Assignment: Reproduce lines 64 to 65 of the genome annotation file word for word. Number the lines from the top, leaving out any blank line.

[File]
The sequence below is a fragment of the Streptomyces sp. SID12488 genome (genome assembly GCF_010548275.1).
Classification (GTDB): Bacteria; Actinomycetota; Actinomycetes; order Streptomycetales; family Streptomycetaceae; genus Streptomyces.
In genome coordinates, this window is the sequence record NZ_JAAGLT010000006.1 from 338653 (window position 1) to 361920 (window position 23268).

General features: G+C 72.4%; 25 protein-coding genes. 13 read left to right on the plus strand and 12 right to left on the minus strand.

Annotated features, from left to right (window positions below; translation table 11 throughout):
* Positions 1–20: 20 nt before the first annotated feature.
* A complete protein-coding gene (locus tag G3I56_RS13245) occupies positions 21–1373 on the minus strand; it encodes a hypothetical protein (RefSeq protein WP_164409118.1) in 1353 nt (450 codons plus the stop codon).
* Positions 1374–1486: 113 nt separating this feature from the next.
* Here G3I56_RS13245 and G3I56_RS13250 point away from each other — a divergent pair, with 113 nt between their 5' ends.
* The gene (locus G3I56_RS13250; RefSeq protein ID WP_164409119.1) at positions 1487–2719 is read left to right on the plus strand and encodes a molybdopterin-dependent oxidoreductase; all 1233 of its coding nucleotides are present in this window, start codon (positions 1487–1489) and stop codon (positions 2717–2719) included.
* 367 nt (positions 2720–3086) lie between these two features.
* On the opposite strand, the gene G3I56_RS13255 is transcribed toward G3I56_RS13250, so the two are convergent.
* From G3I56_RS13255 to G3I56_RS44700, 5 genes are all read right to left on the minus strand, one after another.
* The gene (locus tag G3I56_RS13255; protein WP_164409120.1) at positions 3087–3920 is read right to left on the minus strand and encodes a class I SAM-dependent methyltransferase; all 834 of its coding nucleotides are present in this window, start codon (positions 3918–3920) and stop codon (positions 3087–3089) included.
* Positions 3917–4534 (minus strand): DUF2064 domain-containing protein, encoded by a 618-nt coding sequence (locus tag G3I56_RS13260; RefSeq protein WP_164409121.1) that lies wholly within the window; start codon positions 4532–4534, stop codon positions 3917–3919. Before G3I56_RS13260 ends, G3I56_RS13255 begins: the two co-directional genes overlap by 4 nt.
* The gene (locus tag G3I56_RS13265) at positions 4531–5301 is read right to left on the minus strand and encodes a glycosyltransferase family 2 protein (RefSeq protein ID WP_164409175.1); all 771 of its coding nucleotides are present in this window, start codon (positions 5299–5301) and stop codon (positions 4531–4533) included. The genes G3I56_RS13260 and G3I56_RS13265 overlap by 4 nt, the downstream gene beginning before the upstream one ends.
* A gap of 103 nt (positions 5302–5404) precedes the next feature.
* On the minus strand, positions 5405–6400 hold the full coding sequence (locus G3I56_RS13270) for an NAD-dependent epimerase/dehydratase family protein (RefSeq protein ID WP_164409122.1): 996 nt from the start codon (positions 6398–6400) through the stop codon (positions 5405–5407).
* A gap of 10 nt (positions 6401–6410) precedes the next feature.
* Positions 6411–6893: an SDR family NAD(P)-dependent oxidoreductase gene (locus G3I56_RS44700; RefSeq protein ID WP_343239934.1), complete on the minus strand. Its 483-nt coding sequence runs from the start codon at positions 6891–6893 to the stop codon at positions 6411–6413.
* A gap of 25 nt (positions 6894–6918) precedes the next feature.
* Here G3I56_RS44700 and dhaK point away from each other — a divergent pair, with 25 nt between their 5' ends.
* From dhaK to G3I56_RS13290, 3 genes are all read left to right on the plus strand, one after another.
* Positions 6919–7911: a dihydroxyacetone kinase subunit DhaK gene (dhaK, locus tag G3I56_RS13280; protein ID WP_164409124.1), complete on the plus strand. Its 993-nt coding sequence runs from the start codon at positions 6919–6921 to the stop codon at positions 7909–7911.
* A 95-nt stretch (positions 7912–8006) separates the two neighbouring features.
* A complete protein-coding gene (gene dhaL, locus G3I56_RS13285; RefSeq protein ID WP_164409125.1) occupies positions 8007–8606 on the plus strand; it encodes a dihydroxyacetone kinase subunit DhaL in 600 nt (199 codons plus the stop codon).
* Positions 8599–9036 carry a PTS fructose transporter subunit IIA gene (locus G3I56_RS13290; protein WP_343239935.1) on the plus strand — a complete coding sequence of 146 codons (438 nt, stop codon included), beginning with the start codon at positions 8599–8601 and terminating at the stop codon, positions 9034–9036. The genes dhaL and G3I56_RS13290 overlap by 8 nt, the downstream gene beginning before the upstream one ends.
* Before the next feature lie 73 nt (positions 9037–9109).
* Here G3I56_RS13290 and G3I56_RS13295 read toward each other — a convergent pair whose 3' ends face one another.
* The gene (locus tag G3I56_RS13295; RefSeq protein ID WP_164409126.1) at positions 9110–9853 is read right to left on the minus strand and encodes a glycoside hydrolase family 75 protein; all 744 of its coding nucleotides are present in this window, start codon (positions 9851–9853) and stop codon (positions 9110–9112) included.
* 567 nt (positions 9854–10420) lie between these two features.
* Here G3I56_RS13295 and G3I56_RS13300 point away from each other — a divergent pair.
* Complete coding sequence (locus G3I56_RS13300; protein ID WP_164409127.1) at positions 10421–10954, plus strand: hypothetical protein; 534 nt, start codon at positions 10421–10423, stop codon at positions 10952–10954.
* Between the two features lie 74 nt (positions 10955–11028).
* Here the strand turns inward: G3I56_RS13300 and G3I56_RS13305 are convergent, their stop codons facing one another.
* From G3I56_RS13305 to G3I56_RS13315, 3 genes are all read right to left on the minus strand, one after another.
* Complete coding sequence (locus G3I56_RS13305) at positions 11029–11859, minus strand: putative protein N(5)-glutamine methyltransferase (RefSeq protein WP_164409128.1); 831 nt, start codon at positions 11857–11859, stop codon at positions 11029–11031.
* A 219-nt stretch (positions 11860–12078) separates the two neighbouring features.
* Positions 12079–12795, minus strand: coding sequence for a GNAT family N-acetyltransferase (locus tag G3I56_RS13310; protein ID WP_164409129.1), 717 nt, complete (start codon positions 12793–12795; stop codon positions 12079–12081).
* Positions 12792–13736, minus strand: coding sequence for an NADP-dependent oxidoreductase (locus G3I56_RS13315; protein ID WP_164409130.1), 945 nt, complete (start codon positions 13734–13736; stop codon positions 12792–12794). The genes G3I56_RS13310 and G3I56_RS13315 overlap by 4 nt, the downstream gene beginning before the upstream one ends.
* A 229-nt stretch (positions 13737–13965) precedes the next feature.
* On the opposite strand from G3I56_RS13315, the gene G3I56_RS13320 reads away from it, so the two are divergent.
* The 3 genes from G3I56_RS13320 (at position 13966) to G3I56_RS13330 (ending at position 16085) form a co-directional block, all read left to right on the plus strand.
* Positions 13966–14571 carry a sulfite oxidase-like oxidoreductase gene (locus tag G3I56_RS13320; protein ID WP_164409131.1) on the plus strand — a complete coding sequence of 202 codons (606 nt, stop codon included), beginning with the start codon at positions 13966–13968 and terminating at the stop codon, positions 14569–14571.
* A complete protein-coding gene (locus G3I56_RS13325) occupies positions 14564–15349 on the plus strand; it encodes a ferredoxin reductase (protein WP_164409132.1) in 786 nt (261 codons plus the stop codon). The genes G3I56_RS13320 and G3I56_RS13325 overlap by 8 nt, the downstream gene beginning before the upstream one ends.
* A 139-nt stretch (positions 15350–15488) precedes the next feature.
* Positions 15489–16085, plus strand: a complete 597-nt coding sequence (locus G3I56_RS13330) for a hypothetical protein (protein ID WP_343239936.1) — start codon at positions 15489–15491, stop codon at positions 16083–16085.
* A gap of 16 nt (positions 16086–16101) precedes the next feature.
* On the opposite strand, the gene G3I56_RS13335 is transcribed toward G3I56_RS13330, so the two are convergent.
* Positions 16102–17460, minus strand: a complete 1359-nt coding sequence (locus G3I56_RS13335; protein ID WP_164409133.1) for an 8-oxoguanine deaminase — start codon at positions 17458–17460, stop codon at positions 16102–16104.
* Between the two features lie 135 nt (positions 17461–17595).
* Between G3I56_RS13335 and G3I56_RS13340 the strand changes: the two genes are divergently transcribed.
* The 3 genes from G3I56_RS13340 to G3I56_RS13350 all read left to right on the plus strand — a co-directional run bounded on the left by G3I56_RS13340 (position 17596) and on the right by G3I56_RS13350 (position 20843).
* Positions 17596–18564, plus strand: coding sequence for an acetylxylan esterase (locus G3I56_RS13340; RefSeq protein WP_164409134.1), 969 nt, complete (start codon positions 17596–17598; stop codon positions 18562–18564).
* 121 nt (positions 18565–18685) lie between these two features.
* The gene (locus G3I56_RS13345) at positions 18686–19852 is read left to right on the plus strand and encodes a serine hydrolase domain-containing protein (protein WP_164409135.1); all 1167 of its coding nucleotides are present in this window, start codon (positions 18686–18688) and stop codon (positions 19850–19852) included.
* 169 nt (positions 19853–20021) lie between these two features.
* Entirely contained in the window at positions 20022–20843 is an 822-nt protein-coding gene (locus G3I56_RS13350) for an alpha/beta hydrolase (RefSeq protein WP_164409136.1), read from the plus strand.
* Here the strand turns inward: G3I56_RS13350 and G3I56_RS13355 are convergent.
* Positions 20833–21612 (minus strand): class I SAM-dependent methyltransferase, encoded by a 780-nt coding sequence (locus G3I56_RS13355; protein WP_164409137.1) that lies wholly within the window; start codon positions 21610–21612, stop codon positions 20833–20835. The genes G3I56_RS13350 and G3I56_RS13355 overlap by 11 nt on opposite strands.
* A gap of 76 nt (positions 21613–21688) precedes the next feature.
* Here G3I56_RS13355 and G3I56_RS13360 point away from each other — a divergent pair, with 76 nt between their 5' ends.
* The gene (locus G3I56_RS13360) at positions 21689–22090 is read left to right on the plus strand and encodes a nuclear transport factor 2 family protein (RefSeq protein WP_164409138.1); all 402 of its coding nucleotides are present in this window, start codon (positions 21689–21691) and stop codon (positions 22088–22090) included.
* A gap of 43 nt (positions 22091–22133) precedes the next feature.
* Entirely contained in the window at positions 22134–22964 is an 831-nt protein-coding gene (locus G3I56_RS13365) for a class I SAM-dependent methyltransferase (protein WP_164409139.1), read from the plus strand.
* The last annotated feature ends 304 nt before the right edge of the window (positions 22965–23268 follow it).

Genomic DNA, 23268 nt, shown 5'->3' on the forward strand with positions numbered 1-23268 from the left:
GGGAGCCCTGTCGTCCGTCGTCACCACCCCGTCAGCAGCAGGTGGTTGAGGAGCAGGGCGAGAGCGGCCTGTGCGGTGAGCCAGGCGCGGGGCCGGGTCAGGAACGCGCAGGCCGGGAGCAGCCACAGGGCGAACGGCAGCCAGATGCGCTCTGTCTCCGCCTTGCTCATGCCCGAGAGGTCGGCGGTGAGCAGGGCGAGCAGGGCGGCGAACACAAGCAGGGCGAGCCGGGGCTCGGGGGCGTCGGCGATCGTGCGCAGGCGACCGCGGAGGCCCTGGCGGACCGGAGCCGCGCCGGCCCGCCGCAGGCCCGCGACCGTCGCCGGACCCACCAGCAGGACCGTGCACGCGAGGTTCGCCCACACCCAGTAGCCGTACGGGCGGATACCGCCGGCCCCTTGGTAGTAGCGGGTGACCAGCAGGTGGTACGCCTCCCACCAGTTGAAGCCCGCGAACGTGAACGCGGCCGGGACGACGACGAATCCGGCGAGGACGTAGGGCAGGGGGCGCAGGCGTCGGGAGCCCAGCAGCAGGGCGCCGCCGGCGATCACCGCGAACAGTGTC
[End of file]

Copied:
* A gap of 43 nt (positions 22091–22133) precedes the next feature.
* Entirely contained in the window at positions 22134–22964 is an 831-nt protein-coding gene (locus G3I56_RS13365) for a class I SAM-dependent methyltransferase (protein WP_164409139.1), read from the plus strand.